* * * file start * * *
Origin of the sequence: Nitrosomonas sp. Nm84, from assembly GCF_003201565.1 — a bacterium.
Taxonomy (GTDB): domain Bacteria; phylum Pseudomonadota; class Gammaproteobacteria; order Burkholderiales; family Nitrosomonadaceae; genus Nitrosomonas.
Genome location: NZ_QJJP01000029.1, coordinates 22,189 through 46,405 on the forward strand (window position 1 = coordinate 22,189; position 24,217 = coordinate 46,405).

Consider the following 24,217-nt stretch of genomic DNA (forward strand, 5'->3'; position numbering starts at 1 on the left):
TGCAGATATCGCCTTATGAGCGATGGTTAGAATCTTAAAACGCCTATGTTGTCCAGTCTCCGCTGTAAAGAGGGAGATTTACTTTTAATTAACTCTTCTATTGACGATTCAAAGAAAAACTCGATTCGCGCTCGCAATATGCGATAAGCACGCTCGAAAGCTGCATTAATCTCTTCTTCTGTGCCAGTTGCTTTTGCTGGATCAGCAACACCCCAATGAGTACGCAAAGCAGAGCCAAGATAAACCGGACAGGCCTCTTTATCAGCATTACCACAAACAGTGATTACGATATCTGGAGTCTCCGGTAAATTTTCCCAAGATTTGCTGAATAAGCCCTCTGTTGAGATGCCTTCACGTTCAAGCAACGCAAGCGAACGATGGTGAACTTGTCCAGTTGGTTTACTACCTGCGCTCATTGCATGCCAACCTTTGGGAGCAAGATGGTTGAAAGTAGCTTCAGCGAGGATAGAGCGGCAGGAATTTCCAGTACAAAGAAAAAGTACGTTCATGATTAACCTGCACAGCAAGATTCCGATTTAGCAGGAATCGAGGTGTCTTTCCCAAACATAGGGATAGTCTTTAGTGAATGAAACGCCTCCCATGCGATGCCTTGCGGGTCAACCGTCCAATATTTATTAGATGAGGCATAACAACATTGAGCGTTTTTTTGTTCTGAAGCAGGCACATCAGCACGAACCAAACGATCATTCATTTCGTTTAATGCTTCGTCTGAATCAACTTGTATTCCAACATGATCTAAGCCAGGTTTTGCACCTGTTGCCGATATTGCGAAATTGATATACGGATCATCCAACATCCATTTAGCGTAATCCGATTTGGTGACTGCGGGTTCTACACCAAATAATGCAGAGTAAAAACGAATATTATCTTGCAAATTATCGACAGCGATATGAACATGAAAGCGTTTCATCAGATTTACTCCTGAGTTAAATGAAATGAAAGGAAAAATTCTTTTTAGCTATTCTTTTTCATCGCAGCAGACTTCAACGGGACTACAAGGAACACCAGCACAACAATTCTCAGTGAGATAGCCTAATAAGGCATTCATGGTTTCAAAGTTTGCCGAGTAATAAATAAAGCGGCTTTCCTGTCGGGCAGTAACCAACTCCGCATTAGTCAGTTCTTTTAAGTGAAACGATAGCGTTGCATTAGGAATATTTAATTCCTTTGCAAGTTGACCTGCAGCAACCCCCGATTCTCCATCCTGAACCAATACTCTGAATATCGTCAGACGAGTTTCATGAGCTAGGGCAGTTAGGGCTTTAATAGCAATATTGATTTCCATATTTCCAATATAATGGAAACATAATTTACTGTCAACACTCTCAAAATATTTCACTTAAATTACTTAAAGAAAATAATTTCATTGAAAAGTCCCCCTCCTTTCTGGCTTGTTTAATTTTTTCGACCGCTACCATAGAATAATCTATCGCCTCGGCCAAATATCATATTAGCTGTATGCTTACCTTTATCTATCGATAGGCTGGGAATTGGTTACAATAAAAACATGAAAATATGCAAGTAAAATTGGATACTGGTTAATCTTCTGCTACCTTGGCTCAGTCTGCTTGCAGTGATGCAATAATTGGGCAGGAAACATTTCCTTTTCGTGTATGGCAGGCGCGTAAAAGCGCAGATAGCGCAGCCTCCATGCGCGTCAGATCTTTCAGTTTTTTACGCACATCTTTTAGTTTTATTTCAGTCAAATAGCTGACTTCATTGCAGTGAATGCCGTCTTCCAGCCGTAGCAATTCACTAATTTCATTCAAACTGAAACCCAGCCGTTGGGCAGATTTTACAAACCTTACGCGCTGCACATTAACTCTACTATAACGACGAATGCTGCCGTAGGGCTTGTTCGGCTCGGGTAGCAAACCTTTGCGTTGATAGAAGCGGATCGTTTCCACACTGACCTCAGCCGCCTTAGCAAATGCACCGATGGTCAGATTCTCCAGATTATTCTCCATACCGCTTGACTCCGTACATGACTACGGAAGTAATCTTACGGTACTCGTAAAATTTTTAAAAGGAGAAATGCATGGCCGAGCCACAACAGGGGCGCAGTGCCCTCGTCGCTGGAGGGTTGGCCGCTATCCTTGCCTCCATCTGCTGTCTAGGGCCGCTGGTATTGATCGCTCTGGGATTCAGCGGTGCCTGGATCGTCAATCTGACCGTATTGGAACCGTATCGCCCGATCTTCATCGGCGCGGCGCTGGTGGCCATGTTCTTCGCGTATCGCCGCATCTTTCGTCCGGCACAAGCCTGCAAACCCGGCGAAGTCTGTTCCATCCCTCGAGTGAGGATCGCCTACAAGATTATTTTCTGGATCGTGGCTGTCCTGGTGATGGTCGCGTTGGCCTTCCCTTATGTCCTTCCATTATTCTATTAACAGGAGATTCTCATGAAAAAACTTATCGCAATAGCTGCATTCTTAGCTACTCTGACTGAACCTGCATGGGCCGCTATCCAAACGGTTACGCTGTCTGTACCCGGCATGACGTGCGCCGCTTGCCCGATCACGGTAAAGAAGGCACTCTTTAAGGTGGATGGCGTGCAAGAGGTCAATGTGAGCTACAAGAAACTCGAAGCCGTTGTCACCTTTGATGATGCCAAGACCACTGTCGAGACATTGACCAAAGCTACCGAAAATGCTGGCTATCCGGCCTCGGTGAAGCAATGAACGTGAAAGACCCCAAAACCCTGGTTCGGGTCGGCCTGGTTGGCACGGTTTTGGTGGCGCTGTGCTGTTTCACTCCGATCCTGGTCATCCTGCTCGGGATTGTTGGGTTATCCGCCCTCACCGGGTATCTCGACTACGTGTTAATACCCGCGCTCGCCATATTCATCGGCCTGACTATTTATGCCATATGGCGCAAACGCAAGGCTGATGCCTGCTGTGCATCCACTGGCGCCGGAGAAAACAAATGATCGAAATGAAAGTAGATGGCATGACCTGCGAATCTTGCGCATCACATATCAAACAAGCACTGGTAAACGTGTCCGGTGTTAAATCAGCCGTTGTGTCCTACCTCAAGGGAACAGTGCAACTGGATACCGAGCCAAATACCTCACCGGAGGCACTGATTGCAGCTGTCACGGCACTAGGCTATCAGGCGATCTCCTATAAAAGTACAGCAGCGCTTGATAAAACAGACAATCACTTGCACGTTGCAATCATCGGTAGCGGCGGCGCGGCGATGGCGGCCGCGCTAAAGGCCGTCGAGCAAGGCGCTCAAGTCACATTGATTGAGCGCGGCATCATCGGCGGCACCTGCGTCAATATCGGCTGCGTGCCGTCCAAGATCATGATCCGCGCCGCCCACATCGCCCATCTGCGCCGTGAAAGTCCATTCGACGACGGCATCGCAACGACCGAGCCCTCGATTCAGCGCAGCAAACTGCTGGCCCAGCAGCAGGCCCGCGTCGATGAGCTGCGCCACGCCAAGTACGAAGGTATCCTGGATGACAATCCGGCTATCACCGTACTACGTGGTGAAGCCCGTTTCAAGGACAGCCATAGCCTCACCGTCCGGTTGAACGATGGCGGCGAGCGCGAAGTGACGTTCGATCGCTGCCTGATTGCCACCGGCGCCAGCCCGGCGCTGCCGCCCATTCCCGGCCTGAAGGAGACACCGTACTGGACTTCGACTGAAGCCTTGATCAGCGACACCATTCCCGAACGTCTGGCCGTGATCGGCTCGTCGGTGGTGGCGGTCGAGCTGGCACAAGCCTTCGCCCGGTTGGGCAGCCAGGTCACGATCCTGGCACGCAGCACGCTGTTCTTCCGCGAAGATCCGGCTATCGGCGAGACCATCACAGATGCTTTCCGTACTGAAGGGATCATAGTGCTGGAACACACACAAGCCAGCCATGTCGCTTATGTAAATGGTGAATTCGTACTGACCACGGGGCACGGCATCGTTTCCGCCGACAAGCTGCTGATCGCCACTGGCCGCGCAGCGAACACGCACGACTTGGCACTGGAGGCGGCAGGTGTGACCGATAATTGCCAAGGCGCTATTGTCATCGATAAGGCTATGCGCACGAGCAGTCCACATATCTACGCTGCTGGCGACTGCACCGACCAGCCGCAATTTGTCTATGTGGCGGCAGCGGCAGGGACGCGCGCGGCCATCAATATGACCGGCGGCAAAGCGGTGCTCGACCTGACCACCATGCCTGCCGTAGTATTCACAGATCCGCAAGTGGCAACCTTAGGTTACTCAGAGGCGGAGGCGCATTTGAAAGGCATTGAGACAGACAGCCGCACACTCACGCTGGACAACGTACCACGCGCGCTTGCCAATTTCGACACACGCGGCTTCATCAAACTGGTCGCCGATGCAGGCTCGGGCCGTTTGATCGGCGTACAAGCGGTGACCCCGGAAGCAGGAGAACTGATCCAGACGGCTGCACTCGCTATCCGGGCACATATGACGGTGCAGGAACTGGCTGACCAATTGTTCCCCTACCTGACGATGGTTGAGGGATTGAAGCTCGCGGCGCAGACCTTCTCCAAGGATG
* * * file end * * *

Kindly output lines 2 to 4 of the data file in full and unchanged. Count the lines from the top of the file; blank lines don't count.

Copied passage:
Taxonomy (GTDB): domain Bacteria; phylum Pseudomonadota; class Gammaproteobacteria; order Burkholderiales; family Nitrosomonadaceae; genus Nitrosomonas.
Genome location: NZ_QJJP01000029.1, coordinates 22,189 through 46,405 on the forward strand (window position 1 = coordinate 22,189; position 24,217 = coordinate 46,405).

Consider the following 24,217-nt stretch of genomic DNA (forward strand, 5'->3'; position numbering starts at 1 on the left):